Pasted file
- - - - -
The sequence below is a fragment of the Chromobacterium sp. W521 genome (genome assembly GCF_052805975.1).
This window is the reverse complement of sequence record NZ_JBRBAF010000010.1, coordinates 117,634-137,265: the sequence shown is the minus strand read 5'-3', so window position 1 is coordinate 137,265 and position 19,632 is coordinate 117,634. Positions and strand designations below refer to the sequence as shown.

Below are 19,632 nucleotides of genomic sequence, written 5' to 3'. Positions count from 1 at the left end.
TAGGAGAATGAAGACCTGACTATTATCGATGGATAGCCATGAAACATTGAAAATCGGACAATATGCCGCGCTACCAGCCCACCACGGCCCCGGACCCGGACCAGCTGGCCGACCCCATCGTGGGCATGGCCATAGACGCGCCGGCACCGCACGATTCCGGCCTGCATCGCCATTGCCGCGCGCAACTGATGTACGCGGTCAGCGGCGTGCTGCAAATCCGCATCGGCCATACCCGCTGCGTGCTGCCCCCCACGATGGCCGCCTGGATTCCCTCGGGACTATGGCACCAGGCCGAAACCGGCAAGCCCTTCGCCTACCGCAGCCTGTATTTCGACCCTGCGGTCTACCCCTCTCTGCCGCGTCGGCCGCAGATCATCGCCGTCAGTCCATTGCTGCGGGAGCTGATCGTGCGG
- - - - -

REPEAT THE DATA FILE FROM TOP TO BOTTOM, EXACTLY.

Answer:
The sequence below is a fragment of the Chromobacterium sp. W521 genome (genome assembly GCF_052805975.1).
This window is the reverse complement of sequence record NZ_JBRBAF010000010.1, coordinates 117,634-137,265: the sequence shown is the minus strand read 5'-3', so window position 1 is coordinate 137,265 and position 19,632 is coordinate 117,634. Positions and strand designations below refer to the sequence as shown.

Below are 19,632 nucleotides of genomic sequence, written 5' to 3'. Positions count from 1 at the left end.
TAGGAGAATGAAGACCTGACTATTATCGATGGATAGCCATGAAACATTGAAAATCGGACAATATGCCGCGCTACCAGCCCACCACGGCCCCGGACCCGGACCAGCTGGCCGACCCCATCGTGGGCATGGCCATAGACGCGCCGGCACCGCACGATTCCGGCCTGCATCGCCATTGCCGCGCGCAACTGATGTACGCGGTCAGCGGCGTGCTGCAAATCCGCATCGGCCATACCCGCTGCGTGCTGCCCCCCACGATGGCCGCCTGGATTCCCTCGGGACTATGGCACCAGGCCGAAACCGGCAAGCCCTTCGCCTACCGCAGCCTGTATTTCGACCCTGCGGTCTACCCCTCTCTGCCGCGTCGGCCGCAGATCATCGCCGTCAGTCCATTGCTGCGGGAGCTGATCGTGCGG